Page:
Quadracci, Betty Ewens Educator. Publisher. Philanthropist. Wife. Mother. Betty died peacefully in her Wisconsin home, surrounded by her children, siblings and close friends, on Monday, December 9, 2013, at age 75. She is survived by her children, Elizabeth (Chris) Quadracci Harned; Joel (Caran) Quadracci; Kathryn (Raja) Quadracci Flores; and Harry Richard (Emilio Cabrera) Quadracci; grandchildren Ellie, Kit, William and Alec Harned; Meghan, Halle and Danica Quadracci; and Isabella, Kaitlin and Harry Flores; brothers Jim (Pat) Ewens and Tom (Ellen) Ewens; sisters Jane (Dion Kempthorne) Ewens, Sue Ewens and Sister Mary Ewens; and many nephews and nieces. Betty was preceded in death by her husband and partner, Harry V. Quadracci, with whom she helped co-found Quad/Graphics in 1971. With very little money and big dreams, they launched Quad/Graphics in an abandoned factory in Pewaukee, WI, with 11 employees, a rented press and a borrowed binder. Undaunted by larger competitors and myriad challenges, the Quadraccis and their team persevered during the company's early, lean years to build one of the world's premier printing companies. Today Quad/Graphics is a leading global printer and media channel integrator with approximately 25,000 employees working from hundreds of print-production and other support locations in 8 countries on three continents. Betty was Quad/Graphics' matriarch and will long be revered for helping create and preserve Quad/Graphics oft-admired company culture. Hallmarks of the culture include taking better care of employees' needs, including providing education-centered onsite childcare, which Betty first championed in the mid-80s; treating employees with dignity and respect; empowering employees to make decisions and innovate solutions; and providing employees with opportunities to be more than they ever hoped to be through continuous training and education. A member of Quad/Graphics' board of directors since 2002, Betty played a pivotal role in the company's 2010 transition from a privately held company to a family controlled publicly traded company, which then enabled Quad/Graphics to acquire its next larger competitor and further secure its leadership position in the printing industry. For nearly 30 years, Betty served as president and publisher of Milwaukee Magazine, which Quad/Graphics acquired in 1983. During her tenure there, Milwaukee Magazine garnered more than 200 state and national awards, including a Best Editorial Gold Medal for a publisher's letter written by Betty entitled "The First Amendment Starts Here." In 2012 she was inducted into the Milwaukee Press Club's Media Hall of Fame. Betty's creative inclinations led her to found Quad/Creative, a graphic design firm, in 1985. Today the firm is known as Quad/Graphics Creative Solutions and serves many well-known publishers, retailers and direct marketers nationwide. Betty was well-known as a champion of the arts, serving on the Milwaukee Art Museum's Board of Trustees for many years. In 1997 she and Mr. Quadracci spearheaded a $10 million matching donation from Quad/Graphics to kick off fundraising for a major addition to the Milwaukee Art Museum - the Quadracci Pavilion. Designed by world-renowned architect Santiago Calatrava and completed in 2001, the pavilion has become a widely recognized symbol of Milwaukee. Betty also served on the board of Artists Working in Education, a Milwaukee non-profit organization that provides arts programs in the schools; the board of the Greater Milwaukee Committee, serving as co-chair of its Diversity Committee; and the board of Milwaukee Women Inc., an organization she founded. Additionally, Betty extended generosity through the Windhover Foundation, a philanthropic organization funded by the Quadracci family and of which she led as president. The Windhover Foundation seeks to give flight to organizations dedicated to meeting a pressing, unfilled social need - from women's centers to hospices, libraries, arts centers, playgrounds, parks, food pantries and more. Betty was one of the first trained Montessori teachers in the United States and helped establish the Waukesha Montessori School in 1964. She also helped launch the Waukesha Head Start program in 1968, now the oldest continually operating Head Start program in the United States. A native of Milwaukee, Betty earned a bachelor's degree from Trinity College in Washington, D.C., in 1961 and attended the University of Fribourg in Fribourg, Switzerland. Visitation was held at Blessed Teresa of Calcutta Catholic Church (formerly St. Clare's), W314 N7462 State Road 83, North Lake, WI, on Friday, December 13, from 3 PM to 7 PM and Saturday, December 14, from 9 AM until 10:45 AM. The Funeral Mass was followed by Saturday's visitation at 11 AM. Due to the small size of the sanctuary, the family has kindly asked that floral arrangements not be sent to the church. In lieu of flowers, expressions of condolence may be sent to Children's Hospital Foundation, P.O. Box 1997 - MS3050, Milwaukee, WI 53201; the Women's Center of Waukesha, P.O. Box 554, Waukesha, WI 53187-0554; or the Waukesha Montessori School, Attention: Bill Walsh, 2600 Summit Ave., Waukesha, WI 53188. Children's Hospital saved Betty's life when she contracted polio as a young child. The Women's Center of Waukesha has long been a passion of Betty and her family. The Waukesha Montessori School was co-founded by Betty.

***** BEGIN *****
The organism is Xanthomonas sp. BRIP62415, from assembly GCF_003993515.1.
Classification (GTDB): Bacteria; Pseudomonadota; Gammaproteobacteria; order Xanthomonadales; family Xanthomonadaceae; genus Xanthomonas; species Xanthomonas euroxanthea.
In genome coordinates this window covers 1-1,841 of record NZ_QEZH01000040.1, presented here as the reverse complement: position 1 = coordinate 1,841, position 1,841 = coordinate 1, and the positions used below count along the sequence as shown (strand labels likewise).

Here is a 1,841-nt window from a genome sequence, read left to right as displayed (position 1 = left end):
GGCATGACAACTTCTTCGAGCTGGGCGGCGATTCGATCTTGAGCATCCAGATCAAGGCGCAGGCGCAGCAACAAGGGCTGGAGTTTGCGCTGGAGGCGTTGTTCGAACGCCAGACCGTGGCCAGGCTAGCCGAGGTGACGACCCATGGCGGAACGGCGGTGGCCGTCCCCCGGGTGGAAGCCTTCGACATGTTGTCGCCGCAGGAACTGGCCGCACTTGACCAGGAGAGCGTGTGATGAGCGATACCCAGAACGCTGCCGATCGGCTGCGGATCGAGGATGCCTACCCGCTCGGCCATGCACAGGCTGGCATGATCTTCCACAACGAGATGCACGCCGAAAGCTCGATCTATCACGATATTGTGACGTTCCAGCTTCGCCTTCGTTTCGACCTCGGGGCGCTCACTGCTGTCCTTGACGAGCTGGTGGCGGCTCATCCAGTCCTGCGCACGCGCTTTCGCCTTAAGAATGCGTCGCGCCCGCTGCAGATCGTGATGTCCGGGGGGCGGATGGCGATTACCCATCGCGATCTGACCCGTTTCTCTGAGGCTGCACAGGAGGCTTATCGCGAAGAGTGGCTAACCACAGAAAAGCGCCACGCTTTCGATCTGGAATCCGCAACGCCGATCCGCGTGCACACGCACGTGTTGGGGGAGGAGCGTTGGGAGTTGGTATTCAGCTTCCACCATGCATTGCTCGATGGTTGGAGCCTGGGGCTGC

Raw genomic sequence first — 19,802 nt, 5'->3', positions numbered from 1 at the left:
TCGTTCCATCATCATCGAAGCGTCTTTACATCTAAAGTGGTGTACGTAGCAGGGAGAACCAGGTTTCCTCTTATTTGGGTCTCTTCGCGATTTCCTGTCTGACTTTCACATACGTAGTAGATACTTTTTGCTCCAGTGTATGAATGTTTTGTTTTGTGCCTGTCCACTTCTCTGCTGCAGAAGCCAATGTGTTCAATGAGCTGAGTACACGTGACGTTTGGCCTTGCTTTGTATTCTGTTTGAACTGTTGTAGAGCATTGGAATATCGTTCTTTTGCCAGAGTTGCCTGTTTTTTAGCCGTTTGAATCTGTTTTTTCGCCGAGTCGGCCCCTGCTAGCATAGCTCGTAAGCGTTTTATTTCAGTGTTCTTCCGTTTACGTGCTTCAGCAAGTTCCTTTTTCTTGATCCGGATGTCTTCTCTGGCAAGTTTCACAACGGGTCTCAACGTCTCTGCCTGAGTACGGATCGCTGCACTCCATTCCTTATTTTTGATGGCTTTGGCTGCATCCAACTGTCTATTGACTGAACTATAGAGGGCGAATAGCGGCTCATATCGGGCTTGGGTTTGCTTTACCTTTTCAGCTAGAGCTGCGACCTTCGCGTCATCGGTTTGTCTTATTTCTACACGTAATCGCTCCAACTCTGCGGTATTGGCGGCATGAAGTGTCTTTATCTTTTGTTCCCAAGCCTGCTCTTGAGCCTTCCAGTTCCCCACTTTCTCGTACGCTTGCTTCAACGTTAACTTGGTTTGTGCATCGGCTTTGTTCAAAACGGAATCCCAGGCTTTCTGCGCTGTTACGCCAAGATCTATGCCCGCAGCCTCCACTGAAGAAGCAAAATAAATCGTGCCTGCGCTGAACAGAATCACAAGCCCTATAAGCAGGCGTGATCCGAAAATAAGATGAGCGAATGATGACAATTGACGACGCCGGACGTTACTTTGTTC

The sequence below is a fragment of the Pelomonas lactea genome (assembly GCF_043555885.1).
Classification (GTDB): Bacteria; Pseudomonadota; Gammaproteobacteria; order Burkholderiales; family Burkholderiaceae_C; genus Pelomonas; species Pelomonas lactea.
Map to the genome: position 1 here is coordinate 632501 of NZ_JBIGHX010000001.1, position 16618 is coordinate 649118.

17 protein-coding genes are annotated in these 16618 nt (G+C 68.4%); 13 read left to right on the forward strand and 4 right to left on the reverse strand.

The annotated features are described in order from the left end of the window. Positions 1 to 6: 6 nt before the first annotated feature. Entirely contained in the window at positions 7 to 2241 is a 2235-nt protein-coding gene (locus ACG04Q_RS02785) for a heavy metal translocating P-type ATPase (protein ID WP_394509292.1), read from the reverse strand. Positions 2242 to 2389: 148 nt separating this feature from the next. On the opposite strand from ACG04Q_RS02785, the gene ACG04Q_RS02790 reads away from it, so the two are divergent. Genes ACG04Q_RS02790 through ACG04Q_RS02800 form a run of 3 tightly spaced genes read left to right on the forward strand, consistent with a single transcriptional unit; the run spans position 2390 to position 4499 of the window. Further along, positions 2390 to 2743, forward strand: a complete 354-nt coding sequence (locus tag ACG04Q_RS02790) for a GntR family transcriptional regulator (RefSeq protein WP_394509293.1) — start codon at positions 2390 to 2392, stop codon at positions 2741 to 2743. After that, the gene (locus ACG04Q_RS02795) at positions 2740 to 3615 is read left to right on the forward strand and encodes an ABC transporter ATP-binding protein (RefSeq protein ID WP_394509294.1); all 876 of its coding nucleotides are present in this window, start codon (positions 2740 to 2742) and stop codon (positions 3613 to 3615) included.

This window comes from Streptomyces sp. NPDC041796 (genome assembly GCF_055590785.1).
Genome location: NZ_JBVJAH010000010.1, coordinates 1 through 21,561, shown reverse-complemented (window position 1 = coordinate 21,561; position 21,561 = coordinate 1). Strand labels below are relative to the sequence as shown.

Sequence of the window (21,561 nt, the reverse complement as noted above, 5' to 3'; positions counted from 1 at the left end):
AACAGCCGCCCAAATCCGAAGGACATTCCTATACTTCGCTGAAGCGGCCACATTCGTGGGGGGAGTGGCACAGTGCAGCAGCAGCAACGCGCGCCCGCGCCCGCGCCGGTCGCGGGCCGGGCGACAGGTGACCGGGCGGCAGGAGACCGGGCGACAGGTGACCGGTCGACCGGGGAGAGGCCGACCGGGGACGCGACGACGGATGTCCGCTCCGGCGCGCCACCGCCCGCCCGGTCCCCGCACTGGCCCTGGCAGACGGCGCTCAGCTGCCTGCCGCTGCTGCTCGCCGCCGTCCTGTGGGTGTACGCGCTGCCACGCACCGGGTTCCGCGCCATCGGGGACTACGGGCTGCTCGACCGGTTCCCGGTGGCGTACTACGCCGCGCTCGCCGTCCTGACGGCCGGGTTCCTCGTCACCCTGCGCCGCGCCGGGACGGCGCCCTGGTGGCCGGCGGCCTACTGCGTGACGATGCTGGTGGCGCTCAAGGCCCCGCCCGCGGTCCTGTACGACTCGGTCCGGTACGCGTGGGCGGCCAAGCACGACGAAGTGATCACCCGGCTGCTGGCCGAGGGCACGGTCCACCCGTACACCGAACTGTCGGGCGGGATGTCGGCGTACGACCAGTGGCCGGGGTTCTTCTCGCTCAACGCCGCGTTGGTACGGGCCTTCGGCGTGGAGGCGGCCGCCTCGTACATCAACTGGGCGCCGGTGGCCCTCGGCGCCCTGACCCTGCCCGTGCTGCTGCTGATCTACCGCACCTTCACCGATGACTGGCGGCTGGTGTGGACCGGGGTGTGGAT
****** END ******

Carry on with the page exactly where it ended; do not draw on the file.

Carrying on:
Published by Milwaukee Journal Sentinel from Dec. 11 to Dec. 15, 2013.